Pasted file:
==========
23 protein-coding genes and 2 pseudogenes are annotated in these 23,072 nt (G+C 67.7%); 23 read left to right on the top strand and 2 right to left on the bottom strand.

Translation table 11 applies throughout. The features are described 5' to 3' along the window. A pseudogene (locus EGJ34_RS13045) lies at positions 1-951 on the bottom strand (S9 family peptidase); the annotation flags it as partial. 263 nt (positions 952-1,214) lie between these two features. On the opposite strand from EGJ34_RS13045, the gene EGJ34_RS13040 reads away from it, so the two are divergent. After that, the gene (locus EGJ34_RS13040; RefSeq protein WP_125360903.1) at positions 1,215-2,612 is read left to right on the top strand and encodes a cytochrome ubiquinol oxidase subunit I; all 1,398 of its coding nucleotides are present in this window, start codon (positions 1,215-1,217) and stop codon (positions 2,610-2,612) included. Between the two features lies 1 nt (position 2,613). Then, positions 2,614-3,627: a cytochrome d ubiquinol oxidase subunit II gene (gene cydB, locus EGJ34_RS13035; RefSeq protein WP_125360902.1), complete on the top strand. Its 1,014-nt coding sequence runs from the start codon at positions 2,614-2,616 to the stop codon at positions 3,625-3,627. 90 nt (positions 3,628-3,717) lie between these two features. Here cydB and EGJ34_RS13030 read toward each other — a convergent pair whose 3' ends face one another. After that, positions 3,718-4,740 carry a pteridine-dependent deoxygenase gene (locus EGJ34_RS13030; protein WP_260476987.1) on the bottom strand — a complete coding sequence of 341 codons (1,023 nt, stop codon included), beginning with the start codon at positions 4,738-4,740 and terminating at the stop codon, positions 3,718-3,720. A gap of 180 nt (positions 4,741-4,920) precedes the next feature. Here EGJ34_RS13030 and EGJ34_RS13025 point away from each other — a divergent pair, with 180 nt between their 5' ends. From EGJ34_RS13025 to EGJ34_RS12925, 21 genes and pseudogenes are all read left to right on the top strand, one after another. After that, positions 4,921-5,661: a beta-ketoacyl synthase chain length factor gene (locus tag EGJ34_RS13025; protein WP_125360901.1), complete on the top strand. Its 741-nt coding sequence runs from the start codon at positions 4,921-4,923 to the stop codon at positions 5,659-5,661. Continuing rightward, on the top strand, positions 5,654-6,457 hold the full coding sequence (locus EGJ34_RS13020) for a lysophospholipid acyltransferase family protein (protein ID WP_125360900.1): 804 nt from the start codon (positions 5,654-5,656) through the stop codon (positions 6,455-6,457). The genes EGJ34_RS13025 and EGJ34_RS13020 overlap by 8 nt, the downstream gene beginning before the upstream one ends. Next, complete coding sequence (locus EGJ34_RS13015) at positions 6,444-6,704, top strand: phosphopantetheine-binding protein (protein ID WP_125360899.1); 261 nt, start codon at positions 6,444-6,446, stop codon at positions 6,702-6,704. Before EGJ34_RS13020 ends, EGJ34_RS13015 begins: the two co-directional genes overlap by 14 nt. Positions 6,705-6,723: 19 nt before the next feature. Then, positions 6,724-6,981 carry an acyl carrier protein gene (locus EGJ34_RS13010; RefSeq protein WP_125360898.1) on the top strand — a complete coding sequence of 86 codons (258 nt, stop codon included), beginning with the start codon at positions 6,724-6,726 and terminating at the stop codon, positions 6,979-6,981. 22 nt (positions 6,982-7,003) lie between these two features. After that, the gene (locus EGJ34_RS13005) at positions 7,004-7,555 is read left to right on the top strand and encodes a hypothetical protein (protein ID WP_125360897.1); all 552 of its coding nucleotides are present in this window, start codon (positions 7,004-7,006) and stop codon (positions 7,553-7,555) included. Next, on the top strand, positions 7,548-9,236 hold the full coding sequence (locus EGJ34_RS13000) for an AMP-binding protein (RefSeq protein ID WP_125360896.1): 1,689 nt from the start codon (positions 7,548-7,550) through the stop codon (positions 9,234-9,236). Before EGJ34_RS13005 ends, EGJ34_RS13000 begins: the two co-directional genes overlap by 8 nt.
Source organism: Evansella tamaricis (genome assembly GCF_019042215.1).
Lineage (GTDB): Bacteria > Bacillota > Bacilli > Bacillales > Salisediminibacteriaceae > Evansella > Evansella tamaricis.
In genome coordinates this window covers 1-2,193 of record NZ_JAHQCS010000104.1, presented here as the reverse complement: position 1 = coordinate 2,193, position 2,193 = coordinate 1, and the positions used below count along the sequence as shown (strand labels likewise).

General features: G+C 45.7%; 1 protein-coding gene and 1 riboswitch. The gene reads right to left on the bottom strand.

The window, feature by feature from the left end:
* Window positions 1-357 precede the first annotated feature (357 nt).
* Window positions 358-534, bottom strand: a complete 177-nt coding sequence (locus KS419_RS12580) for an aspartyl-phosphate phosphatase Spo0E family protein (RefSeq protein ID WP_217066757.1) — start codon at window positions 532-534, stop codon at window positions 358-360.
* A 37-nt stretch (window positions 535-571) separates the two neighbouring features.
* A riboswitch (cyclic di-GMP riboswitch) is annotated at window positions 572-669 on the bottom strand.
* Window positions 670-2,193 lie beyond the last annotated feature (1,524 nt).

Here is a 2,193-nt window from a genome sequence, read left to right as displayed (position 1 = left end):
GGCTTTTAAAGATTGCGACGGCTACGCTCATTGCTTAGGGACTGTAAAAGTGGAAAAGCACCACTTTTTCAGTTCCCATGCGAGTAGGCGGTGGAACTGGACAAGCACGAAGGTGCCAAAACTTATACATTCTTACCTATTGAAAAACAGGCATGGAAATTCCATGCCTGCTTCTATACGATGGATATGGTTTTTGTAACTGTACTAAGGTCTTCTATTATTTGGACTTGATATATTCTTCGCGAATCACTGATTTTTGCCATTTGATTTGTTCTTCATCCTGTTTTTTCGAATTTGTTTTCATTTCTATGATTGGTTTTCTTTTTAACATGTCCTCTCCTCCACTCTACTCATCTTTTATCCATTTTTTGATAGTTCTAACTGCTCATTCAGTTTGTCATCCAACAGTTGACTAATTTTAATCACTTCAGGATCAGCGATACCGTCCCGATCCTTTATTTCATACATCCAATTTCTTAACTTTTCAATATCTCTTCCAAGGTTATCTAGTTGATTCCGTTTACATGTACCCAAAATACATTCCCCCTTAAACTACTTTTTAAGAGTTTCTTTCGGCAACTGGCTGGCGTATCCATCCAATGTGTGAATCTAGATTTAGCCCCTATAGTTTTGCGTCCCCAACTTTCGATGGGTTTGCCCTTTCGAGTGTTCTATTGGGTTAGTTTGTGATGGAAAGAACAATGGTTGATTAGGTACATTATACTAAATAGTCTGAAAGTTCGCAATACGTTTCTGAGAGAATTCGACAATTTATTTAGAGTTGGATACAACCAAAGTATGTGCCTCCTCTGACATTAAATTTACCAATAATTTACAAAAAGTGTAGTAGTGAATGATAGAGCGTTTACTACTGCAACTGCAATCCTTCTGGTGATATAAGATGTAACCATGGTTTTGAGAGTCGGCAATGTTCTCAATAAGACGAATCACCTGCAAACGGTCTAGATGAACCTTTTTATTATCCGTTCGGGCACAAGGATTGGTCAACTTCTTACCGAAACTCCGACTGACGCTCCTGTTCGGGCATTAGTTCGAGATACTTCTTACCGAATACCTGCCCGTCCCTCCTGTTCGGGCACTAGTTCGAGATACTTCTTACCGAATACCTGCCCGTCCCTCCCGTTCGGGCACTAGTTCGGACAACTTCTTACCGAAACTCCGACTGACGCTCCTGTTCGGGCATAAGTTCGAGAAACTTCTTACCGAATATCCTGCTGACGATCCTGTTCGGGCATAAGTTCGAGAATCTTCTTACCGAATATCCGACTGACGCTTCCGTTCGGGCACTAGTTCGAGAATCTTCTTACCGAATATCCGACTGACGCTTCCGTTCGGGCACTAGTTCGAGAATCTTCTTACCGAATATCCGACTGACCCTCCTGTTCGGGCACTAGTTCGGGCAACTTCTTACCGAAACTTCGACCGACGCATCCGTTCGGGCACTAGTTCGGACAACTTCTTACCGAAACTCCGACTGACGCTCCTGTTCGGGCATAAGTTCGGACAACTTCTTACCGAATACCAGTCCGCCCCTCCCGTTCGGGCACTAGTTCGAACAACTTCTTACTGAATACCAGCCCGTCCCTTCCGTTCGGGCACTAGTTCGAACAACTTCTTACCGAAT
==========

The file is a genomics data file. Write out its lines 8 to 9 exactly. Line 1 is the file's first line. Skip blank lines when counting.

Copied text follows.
* Window positions 1-357 precede the first annotated feature (357 nt).
* Window positions 358-534, bottom strand: a complete 177-nt coding sequence (locus KS419_RS12580) for an aspartyl-phosphate phosphatase Spo0E family protein (RefSeq protein ID WP_217066757.1) — start codon at window positions 532-534, stop codon at window positions 358-360.